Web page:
To qualify for contracts with the AWI Program, companies must apply for entry through the District Department of Transportation’s (DDOT) DBE program. DDOT’s DBE certification is the only recognized authority for DBE certification for AWI projects.
Individuals seeking job opportunities or subcontractors and suppliers seeking opportunities on AWI projects can contact the AWI DBE Governance Manager, Gerald Hawthorne at 314-583-0117 or Gerald@fuseadvertising.com for more information.
To improve the health of our waterways, the District of Columbia Water and Sewer Authority (WASA) is implementing a $2.2 billion long-term plan to reduce combined sewage and stormwater runoff in local waterways. DDOE is working to improve the water quality of the Anacostia through several initiatives such as the River Smart Home program and the "catch basin trash screen" pilot program.
DDOT is integrating state-of-the-art stormwater management practices in the design and construction plans for Anacostia Waterfront projects such as the South Capitol Street Corridor, the 11th Street Bridges Replacement, and the Anacostia Riverwalk, as well as other major projects throughout the District. These practices include the use of Low Impact Development (LID), which improves water quality by allowing water to naturally infiltrate and/or be filtered prior to discharge into the stormwater sewer system.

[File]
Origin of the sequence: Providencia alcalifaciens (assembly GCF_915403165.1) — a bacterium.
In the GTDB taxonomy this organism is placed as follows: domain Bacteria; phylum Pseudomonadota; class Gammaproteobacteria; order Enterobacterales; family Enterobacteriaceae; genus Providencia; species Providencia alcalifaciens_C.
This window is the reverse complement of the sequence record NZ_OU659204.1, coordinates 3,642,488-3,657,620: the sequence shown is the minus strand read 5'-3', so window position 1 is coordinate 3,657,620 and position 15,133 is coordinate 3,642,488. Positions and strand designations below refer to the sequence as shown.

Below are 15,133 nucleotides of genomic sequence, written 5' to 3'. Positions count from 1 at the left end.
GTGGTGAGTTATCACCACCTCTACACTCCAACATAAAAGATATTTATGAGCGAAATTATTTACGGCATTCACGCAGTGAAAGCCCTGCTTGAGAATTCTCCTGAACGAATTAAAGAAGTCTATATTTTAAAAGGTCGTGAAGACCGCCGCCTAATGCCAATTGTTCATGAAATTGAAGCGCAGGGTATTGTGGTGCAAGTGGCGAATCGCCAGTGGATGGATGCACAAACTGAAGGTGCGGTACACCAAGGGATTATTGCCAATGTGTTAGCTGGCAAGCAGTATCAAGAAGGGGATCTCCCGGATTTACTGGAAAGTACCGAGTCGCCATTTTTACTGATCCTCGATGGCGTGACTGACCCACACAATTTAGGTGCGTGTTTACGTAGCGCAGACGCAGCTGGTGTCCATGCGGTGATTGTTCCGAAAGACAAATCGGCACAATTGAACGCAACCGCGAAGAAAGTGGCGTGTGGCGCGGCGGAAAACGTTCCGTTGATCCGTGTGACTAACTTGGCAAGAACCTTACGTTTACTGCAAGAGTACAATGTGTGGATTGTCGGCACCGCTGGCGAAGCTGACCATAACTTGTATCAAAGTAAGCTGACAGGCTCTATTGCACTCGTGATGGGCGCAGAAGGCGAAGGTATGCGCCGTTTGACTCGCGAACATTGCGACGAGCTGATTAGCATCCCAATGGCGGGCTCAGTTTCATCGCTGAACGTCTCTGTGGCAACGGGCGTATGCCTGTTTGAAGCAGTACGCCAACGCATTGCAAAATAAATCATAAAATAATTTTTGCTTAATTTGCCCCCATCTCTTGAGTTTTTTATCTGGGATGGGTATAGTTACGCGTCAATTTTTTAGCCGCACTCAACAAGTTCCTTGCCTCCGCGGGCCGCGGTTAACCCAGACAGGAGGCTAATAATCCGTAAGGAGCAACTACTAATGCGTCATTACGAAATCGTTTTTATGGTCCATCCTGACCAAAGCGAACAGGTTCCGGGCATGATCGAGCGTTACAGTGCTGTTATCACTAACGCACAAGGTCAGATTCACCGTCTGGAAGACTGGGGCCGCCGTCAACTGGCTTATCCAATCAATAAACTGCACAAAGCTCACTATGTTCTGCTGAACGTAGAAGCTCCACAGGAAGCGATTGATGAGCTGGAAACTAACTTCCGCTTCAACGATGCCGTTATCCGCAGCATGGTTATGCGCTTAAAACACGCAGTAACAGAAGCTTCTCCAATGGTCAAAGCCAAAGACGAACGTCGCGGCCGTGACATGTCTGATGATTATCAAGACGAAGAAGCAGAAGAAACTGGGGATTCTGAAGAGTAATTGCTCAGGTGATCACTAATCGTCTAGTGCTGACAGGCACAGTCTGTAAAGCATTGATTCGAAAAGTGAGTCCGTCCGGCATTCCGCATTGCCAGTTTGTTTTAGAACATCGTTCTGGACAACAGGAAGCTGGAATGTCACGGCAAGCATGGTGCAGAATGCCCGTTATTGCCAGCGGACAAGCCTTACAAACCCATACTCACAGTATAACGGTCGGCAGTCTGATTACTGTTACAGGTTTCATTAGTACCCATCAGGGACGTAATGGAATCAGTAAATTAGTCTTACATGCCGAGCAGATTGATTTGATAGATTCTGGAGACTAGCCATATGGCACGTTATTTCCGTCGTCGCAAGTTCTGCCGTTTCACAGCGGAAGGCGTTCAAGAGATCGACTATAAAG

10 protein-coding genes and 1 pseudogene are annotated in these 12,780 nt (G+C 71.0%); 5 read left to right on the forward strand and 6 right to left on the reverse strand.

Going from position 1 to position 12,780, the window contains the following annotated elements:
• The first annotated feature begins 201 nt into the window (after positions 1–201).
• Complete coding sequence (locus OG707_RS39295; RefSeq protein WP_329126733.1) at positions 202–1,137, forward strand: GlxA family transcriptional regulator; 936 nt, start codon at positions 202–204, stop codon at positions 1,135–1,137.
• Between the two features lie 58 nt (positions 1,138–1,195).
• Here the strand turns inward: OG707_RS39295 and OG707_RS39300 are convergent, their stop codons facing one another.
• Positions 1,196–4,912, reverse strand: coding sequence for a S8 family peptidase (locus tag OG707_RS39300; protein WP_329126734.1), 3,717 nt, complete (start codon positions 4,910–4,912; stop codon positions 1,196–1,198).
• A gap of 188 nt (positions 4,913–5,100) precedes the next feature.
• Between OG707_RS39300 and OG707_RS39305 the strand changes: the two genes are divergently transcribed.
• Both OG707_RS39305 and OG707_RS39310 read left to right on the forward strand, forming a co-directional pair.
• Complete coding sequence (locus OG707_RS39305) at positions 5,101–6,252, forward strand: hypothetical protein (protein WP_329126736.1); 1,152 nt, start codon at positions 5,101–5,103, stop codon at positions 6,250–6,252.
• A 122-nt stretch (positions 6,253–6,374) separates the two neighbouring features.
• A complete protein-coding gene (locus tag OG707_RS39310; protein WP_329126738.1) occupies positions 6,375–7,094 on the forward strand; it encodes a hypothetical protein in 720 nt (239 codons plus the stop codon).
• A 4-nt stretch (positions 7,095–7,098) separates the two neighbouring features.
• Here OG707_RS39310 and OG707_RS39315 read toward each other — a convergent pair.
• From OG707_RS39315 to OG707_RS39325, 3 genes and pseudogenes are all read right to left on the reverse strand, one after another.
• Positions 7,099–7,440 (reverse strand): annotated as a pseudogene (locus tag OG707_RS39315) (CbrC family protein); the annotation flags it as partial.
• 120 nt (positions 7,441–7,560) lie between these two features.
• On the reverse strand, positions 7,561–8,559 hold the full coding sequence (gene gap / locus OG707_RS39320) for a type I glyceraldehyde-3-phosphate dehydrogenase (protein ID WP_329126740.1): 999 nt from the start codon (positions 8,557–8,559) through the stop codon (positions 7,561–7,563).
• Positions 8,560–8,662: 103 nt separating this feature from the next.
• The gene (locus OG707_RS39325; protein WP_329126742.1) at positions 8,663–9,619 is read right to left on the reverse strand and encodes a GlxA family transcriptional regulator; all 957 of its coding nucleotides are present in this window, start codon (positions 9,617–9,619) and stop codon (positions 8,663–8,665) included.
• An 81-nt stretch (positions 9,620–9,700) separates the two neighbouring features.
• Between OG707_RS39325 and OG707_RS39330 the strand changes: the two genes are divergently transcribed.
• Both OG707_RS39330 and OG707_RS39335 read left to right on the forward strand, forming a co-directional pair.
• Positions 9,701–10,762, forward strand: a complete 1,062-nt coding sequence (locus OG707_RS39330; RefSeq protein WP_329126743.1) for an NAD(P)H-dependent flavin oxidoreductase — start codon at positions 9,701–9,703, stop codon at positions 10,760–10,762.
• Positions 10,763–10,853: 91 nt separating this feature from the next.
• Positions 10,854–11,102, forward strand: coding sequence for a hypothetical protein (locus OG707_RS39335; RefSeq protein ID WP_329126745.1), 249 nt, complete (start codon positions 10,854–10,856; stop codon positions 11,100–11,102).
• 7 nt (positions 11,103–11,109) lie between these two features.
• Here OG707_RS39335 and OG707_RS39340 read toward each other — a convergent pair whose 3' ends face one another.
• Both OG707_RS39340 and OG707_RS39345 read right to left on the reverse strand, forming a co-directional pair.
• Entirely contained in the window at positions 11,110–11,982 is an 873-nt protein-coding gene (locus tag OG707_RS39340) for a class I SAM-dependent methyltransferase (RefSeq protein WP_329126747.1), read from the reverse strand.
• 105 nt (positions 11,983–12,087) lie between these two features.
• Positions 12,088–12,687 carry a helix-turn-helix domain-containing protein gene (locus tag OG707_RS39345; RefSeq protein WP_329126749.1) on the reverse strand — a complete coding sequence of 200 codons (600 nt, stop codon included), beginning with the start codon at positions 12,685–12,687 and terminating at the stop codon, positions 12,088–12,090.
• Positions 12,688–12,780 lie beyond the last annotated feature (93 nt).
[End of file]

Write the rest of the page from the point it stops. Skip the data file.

The restoration of the Anacostia River and its tributaries and improved stormwater management are central to sustainable development on the Anacostia Waterfront. Restoring the Anacostia River therefore goes beyond simply reducing pollutants or meeting environmental standards. It requires restoring the river to a state where it can be actively used and enjoyed by residents and visitors.
Untreated stormwater runoff can do great harm to waterways. Stormwater runoff is rainwater that flows off impervious surfaces such as rooftops, driveways, roads, sidewalks, and sometimes even lawns. Stormwater runoff travels from these surfaces to local streams, picking up pollutants such as oil and grease from roadways and driveways as it goes. Nutrients from lawn fertilizers and bacteria from pet waste are also picked up by stormwater and carried to local waterways, like the Anacostia River. Stormwater also increases the frequency of combined sewer overflows.